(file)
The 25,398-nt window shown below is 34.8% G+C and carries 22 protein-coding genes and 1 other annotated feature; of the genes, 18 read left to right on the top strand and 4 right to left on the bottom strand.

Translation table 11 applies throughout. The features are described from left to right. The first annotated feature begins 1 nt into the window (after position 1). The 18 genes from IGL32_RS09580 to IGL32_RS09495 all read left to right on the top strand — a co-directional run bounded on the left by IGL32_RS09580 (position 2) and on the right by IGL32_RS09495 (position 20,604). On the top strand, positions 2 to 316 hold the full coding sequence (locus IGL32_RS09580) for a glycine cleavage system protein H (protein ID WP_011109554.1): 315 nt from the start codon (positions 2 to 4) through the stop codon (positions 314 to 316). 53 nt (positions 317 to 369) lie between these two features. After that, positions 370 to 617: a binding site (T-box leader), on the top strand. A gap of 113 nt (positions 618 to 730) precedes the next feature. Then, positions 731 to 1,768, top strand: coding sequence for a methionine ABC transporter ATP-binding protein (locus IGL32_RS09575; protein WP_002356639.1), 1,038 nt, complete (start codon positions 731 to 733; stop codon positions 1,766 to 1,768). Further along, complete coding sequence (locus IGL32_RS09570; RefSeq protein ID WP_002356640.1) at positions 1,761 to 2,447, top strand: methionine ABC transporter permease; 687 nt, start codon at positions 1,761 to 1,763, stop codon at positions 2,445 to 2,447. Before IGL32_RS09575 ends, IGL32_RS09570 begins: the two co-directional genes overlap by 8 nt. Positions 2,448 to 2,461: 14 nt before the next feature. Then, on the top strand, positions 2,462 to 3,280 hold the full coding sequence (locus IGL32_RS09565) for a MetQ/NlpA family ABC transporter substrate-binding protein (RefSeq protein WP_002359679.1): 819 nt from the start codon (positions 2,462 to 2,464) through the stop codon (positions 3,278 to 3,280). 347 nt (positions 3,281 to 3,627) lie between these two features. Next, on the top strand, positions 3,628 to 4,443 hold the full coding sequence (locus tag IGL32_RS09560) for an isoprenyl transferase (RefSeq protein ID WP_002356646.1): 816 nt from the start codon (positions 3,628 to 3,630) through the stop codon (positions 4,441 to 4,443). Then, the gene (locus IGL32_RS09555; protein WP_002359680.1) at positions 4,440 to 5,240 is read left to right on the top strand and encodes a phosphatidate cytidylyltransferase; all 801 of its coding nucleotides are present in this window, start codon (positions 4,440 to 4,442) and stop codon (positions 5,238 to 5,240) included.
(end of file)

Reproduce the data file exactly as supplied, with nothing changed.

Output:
The 25,398-nt window shown below is 34.8% G+C and carries 22 protein-coding genes and 1 other annotated feature; of the genes, 18 read left to right on the top strand and 4 right to left on the bottom strand.

Translation table 11 applies throughout. The features are described from left to right. The first annotated feature begins 1 nt into the window (after position 1). The 18 genes from IGL32_RS09580 to IGL32_RS09495 all read left to right on the top strand — a co-directional run bounded on the left by IGL32_RS09580 (position 2) and on the right by IGL32_RS09495 (position 20,604). On the top strand, positions 2 to 316 hold the full coding sequence (locus IGL32_RS09580) for a glycine cleavage system protein H (protein ID WP_011109554.1): 315 nt from the start codon (positions 2 to 4) through the stop codon (positions 314 to 316). 53 nt (positions 317 to 369) lie between these two features. After that, positions 370 to 617: a binding site (T-box leader), on the top strand. A gap of 113 nt (positions 618 to 730) precedes the next feature. Then, positions 731 to 1,768, top strand: coding sequence for a methionine ABC transporter ATP-binding protein (locus IGL32_RS09575; protein WP_002356639.1), 1,038 nt, complete (start codon positions 731 to 733; stop codon positions 1,766 to 1,768). Further along, complete coding sequence (locus IGL32_RS09570; RefSeq protein ID WP_002356640.1) at positions 1,761 to 2,447, top strand: methionine ABC transporter permease; 687 nt, start codon at positions 1,761 to 1,763, stop codon at positions 2,445 to 2,447. Before IGL32_RS09575 ends, IGL32_RS09570 begins: the two co-directional genes overlap by 8 nt. Positions 2,448 to 2,461: 14 nt before the next feature. Then, on the top strand, positions 2,462 to 3,280 hold the full coding sequence (locus IGL32_RS09565) for a MetQ/NlpA family ABC transporter substrate-binding protein (RefSeq protein WP_002359679.1): 819 nt from the start codon (positions 2,462 to 2,464) through the stop codon (positions 3,278 to 3,280). 347 nt (positions 3,281 to 3,627) lie between these two features. Next, on the top strand, positions 3,628 to 4,443 hold the full coding sequence (locus tag IGL32_RS09560) for an isoprenyl transferase (RefSeq protein ID WP_002356646.1): 816 nt from the start codon (positions 3,628 to 3,630) through the stop codon (positions 4,441 to 4,443). Then, the gene (locus IGL32_RS09555; protein WP_002359680.1) at positions 4,440 to 5,240 is read left to right on the top strand and encodes a phosphatidate cytidylyltransferase; all 801 of its coding nucleotides are present in this window, start codon (positions 4,440 to 4,442) and stop codon (positions 5,238 to 5,240) included.